The Alimentary Pharmabiotic Centre (APC), based at the University College, Cork, will investigate probiotic bacteria and functional foods as one of the promising emerging treatments for intestinal disorders, including gastroenteritis, ulcerative colitis and Crohn's disease.
The centre is funded by Science Foundation Ireland (SFI) and is the largest Irish bioscience project to date, according to the country's Minister for Enterprise, Trade and Employment, Mary Harney.
A recent report from Acute Gastroenteritis found that acute gastroenteritis results in the loss of 1.5 million working days every year in Ireland, at a cost of €173 million to industry.
The new research will investigate mechanisms by which intestinal bacteria influence health and disease and will explore opportunities for commercial exploitation by both the food and pharmaceutical sectors.
Manipulation of intestinal microbes using food-grade bacteria and functional foods is emerging as a realistic therapeutic strategy for gastrointestinal disorders. The centre will also aim to educate industry and society on issues such as gastrointestinal disorders, probiotics and functional foods.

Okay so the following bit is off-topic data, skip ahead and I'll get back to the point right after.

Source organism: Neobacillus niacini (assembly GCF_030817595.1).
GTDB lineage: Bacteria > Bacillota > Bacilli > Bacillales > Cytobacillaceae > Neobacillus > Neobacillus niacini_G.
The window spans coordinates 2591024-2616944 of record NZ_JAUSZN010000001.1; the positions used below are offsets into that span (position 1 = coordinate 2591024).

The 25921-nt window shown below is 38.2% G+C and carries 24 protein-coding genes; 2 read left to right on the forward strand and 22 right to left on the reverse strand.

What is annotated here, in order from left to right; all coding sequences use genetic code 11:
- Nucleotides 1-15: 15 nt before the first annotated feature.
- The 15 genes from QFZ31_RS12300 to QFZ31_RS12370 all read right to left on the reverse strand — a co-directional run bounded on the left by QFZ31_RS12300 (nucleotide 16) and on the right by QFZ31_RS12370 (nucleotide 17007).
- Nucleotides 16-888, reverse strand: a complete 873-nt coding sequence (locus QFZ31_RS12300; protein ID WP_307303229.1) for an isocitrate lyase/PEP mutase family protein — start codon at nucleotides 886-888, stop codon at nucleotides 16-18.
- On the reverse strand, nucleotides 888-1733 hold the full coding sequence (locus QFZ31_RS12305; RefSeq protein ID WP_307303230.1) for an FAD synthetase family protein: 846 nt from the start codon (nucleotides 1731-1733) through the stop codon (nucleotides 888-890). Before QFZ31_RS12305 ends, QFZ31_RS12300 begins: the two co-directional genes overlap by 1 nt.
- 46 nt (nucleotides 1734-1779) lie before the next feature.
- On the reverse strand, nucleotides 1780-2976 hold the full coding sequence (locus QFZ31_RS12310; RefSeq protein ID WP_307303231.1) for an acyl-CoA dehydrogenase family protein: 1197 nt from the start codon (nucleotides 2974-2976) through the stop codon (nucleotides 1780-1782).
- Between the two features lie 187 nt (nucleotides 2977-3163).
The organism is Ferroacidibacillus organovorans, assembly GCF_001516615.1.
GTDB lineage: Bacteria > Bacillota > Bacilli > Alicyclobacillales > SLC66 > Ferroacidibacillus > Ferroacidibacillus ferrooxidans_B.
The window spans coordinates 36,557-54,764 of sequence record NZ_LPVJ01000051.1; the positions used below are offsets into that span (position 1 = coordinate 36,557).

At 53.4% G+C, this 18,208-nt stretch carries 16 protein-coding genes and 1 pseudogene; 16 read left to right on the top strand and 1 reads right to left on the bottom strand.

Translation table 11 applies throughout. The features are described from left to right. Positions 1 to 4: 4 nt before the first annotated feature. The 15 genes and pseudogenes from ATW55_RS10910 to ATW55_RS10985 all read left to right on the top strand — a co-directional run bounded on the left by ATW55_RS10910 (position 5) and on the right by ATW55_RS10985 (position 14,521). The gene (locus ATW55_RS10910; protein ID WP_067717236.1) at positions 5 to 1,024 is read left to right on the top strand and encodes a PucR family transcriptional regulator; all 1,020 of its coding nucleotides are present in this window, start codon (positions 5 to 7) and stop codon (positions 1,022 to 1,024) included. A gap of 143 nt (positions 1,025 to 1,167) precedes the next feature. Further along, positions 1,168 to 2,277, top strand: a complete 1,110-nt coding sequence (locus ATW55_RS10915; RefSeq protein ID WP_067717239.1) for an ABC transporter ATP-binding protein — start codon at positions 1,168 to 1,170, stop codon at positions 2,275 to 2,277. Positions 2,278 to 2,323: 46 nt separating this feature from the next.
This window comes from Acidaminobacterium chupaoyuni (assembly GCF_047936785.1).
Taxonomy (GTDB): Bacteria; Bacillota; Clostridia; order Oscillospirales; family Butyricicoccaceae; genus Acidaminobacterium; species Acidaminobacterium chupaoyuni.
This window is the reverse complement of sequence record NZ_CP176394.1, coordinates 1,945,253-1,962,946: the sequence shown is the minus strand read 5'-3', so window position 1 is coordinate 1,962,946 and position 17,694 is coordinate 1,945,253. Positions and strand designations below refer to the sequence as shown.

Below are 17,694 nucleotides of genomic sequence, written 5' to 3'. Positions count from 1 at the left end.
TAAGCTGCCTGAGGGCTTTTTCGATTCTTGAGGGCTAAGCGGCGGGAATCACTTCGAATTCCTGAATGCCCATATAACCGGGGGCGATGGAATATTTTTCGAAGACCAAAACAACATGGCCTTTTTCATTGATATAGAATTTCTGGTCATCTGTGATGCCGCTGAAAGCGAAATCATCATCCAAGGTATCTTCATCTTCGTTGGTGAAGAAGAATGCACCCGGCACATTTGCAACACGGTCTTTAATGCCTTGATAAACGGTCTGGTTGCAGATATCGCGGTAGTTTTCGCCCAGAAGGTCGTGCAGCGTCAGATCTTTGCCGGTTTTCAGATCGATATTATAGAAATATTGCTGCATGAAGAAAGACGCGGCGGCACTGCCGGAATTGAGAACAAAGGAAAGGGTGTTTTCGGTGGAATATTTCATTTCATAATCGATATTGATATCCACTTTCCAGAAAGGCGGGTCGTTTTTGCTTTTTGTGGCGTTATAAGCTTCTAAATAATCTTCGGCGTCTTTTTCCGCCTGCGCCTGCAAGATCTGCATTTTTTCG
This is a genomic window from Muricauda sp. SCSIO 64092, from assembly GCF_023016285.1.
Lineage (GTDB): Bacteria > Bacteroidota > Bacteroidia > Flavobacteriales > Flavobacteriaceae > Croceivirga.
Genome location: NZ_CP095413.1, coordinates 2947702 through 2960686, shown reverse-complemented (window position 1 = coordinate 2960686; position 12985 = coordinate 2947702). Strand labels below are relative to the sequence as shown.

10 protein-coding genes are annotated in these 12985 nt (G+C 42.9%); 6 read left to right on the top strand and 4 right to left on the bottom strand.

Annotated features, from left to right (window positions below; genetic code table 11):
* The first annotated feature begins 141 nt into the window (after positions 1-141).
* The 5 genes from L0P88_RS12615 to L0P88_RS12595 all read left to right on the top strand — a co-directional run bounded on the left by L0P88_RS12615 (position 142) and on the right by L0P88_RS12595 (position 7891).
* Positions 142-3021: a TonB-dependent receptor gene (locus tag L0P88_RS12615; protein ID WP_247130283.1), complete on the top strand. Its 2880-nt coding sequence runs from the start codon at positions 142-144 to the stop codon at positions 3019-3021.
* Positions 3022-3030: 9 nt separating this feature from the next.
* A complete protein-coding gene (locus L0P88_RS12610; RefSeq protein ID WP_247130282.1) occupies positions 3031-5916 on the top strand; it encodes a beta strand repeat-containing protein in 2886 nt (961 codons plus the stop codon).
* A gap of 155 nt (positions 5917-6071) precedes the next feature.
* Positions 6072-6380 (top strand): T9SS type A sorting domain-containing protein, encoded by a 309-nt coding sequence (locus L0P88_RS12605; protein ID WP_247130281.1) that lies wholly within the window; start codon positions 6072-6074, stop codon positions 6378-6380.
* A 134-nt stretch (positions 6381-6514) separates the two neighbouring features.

The centre will be supported by Teagasc (the government food and agriculture research agency) and industry, with additional investment from the Irish biotechnology company Alimentary Health, linked to multinational Procter and Gamble.
Ireland also recently opened a functional food research centre, aiming to boost the competitive advantage of Irish companies, particularly dairy ingredient firms, on international markets.
Contact the APC centre director, Professor Fergus Shanahan, at UCC for further information.